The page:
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At first blush, it feels somehow unseemly to pay people for providing the authorities with information about a crime. Why can't people do the right thing of their own volition?

In many instances, they can. But white-collar crime in the securities realm may not be one of those instances. Offences such as accounting fraud or insider trading are hard to discover unless insiders are willing to bring issues to light – yet doing so presents huge risks for whistleblowers. Many have faced discipline and dismissal. And even if they escape that fate, their evidence risks damaging their own financial interests: They will likely end up harming and even putting out of business the company that pays their salary. It's only logical that many people weigh the risks (enormous) versus the rewards (none) and decide to turn a blind eye.

In 2011, the U.S. Securities and Exchange Commission decided to see whether they could change those attitudes by paying cash for tips that lead to successful prosecutions. The program has succeeded beyond all expectations, with 3,600 tips pouring in last year alone. Many of them are coming from citizens of other countries – including 58 from Canadians last year – who prefer to bring forward allegations of wrongdoing in a jurisdiction where they may be paid for the information. The Globe and Mail reported Wednesday that SEC officials began investigating Toronto-based advertising company MDC Partners Inc. on the basis of a whistleblower tip.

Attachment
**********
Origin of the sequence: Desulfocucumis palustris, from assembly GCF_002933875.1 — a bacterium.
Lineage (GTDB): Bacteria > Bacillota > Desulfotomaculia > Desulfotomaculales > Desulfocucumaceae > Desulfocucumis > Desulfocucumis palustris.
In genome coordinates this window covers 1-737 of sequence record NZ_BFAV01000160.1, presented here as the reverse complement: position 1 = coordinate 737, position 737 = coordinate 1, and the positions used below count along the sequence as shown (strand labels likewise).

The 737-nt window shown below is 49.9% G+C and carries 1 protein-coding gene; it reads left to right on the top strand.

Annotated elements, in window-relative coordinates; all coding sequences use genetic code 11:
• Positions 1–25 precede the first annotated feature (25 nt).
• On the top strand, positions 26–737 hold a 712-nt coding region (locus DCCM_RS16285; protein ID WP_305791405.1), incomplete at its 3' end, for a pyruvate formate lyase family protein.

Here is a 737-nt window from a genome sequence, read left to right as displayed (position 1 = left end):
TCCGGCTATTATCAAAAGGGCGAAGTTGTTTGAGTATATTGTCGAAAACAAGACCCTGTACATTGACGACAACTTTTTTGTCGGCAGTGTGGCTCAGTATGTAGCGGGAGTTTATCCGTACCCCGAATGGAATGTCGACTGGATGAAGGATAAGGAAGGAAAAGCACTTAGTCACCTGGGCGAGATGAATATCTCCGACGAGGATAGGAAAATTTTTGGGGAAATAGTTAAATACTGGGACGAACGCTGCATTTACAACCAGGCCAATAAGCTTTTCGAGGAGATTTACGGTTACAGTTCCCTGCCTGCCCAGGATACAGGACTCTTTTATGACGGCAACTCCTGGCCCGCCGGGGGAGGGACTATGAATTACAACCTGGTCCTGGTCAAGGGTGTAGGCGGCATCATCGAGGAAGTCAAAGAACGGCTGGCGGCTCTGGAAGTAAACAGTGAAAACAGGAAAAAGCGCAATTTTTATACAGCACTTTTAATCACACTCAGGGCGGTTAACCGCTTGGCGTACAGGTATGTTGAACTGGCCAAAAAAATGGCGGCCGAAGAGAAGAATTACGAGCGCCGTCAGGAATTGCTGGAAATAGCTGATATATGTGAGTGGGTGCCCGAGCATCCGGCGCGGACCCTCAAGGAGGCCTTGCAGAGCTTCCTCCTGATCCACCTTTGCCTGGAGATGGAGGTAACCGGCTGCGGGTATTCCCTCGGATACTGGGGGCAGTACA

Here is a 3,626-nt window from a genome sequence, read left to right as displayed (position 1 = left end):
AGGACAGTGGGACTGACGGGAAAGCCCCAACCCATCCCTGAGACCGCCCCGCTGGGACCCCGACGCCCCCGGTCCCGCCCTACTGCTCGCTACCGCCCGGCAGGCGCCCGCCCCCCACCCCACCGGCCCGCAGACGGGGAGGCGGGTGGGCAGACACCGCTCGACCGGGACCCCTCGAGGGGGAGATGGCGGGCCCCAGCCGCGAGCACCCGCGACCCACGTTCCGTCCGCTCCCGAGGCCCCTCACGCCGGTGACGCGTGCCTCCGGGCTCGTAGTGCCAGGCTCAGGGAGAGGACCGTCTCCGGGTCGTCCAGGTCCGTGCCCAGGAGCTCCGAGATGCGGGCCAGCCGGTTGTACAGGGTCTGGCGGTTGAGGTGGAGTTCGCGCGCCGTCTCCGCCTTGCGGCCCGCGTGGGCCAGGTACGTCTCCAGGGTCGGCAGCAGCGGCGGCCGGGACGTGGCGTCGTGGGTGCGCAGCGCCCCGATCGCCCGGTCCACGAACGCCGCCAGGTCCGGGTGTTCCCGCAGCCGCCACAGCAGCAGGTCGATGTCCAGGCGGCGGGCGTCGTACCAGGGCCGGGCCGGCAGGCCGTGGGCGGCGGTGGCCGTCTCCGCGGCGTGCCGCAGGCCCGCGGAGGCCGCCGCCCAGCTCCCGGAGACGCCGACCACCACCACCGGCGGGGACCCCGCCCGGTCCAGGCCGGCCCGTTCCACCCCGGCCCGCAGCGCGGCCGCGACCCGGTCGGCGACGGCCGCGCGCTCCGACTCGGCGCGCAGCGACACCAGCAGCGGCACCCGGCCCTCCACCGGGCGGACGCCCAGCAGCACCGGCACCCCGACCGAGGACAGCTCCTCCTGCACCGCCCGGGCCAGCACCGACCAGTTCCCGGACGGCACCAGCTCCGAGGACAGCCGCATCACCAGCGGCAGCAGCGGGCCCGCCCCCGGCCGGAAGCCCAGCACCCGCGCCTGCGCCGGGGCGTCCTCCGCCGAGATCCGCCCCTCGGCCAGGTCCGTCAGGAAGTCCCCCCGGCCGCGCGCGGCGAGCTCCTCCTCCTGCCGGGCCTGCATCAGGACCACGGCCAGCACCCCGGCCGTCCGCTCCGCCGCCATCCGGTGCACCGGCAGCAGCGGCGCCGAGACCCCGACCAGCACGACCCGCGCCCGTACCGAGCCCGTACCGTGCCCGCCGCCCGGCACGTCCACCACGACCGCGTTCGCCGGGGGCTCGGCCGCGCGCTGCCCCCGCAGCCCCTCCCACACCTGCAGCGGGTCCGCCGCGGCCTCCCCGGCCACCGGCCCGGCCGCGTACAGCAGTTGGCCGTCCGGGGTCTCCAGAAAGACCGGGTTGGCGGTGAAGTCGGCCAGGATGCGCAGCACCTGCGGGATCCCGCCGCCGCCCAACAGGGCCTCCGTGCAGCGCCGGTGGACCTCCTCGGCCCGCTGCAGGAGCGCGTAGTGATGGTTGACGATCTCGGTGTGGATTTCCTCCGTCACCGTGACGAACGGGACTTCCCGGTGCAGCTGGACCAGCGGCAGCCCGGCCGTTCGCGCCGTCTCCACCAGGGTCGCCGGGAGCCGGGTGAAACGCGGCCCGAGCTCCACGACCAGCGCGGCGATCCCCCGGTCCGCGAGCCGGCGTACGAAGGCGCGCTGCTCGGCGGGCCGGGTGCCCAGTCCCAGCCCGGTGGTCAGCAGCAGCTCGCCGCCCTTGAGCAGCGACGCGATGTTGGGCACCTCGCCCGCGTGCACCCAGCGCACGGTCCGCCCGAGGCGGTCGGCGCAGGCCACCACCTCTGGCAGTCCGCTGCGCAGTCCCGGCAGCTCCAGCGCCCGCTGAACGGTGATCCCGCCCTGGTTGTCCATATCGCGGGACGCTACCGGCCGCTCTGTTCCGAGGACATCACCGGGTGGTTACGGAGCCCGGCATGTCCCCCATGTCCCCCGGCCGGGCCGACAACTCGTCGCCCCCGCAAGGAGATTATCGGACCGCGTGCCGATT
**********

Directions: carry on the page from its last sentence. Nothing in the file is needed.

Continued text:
The Ontario Securities Commission is now considering a similar program, motivated by the success of the U.S. strategy. The proposal is facing criticism, with some saying it could encourage false reports. But with payouts only possible for successful prosecutions, there is nothing to be gained from crying wolf.

The OSC's bigger challenge will be deciding whether to provide payments to people involved in wrongdoing. It's a line that must be drawn carefully, but balance is possible. The OSC needs strong tools to discover and investigate crimes, and payments for information can be justified if they lead to more successful prosecutions.

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